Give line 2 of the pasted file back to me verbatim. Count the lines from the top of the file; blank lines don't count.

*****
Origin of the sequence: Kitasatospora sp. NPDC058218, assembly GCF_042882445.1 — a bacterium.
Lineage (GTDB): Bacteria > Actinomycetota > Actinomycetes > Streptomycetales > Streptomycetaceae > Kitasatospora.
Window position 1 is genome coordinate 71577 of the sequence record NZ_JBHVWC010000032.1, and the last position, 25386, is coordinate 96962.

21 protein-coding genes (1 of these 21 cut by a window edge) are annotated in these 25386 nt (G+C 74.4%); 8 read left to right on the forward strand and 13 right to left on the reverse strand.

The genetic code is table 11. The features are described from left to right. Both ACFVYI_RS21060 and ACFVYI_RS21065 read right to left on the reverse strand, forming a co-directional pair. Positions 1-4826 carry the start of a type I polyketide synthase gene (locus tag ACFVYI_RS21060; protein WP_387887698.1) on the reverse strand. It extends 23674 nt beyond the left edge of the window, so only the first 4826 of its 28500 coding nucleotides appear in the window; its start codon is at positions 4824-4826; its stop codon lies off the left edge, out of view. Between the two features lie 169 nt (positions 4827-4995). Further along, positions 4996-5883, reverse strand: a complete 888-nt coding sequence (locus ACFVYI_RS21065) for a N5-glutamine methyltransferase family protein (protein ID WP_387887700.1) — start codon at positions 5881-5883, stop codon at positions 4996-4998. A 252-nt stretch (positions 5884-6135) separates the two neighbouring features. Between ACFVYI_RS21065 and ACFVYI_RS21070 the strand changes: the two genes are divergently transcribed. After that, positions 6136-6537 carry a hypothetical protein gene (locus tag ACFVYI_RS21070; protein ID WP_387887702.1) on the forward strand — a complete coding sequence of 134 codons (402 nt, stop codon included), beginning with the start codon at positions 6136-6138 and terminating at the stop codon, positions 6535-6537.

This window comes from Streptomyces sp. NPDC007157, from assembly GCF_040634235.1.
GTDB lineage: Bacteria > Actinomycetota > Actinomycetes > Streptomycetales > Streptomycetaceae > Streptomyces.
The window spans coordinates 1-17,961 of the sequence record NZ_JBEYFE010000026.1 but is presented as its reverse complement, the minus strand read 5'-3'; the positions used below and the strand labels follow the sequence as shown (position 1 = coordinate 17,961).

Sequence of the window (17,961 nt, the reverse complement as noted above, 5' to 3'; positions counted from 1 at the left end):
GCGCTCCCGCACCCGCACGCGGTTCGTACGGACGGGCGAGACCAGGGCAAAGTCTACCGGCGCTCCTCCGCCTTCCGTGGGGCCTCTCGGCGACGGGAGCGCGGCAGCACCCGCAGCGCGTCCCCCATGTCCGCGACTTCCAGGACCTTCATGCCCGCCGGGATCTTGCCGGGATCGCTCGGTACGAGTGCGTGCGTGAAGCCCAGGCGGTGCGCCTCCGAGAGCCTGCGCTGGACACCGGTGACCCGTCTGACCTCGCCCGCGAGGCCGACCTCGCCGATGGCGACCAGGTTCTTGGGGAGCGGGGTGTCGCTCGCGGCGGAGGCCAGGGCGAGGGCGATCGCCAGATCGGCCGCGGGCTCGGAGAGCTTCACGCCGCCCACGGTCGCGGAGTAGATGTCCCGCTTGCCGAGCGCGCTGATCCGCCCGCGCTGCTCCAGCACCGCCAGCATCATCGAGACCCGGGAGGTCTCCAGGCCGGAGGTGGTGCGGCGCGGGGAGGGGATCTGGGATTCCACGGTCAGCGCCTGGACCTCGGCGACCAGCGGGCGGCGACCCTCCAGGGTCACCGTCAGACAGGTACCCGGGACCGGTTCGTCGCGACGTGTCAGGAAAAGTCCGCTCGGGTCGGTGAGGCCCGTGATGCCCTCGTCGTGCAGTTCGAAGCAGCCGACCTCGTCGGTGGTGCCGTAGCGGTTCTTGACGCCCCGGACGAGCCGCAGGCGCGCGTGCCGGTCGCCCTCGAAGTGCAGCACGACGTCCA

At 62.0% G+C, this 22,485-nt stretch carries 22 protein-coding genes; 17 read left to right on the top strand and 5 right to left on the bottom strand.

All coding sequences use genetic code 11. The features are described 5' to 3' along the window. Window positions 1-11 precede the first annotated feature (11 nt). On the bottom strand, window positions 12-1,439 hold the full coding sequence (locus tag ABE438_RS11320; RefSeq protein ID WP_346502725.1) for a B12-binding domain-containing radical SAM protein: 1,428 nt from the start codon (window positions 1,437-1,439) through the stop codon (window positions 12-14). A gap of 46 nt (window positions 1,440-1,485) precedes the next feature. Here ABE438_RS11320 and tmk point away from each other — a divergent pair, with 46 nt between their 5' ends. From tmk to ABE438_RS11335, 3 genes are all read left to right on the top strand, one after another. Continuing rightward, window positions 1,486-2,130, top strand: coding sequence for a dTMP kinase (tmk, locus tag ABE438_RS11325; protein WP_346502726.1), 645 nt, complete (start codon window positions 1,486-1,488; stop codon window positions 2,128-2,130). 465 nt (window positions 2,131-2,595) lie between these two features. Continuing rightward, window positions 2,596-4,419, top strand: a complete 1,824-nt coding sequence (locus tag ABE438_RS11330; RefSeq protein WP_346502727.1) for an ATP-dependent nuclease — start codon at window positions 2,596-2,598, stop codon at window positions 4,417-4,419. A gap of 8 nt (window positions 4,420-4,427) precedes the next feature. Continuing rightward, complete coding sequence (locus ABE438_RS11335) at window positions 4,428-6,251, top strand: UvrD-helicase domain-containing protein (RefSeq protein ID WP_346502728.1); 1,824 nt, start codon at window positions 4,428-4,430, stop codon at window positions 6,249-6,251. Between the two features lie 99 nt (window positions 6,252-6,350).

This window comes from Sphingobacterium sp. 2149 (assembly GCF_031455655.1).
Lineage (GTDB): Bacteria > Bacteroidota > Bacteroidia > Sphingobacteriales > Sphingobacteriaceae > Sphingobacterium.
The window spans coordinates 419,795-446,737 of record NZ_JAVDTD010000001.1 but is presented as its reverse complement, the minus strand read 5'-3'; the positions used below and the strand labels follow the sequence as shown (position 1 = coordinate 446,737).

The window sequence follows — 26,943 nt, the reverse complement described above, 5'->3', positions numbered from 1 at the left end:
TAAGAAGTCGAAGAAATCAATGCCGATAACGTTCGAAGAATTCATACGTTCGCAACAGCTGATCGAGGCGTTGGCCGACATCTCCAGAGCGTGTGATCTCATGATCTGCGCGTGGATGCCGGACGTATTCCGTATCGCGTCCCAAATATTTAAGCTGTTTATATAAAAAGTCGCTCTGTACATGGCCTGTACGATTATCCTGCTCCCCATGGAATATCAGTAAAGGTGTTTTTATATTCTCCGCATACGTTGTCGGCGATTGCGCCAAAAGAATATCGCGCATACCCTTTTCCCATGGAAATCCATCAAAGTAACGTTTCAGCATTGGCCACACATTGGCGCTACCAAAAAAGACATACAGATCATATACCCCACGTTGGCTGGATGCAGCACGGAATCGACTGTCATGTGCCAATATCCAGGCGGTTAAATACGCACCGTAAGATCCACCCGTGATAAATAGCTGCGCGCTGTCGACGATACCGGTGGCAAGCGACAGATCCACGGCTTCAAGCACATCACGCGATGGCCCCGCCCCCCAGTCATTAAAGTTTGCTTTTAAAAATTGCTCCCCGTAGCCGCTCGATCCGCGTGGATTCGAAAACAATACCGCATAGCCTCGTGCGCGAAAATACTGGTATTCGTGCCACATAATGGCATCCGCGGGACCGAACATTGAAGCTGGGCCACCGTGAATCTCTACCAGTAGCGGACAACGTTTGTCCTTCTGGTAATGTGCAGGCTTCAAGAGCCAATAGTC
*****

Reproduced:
Lineage (GTDB): Bacteria > Actinomycetota > Actinomycetes > Streptomycetales > Streptomycetaceae > Kitasatospora.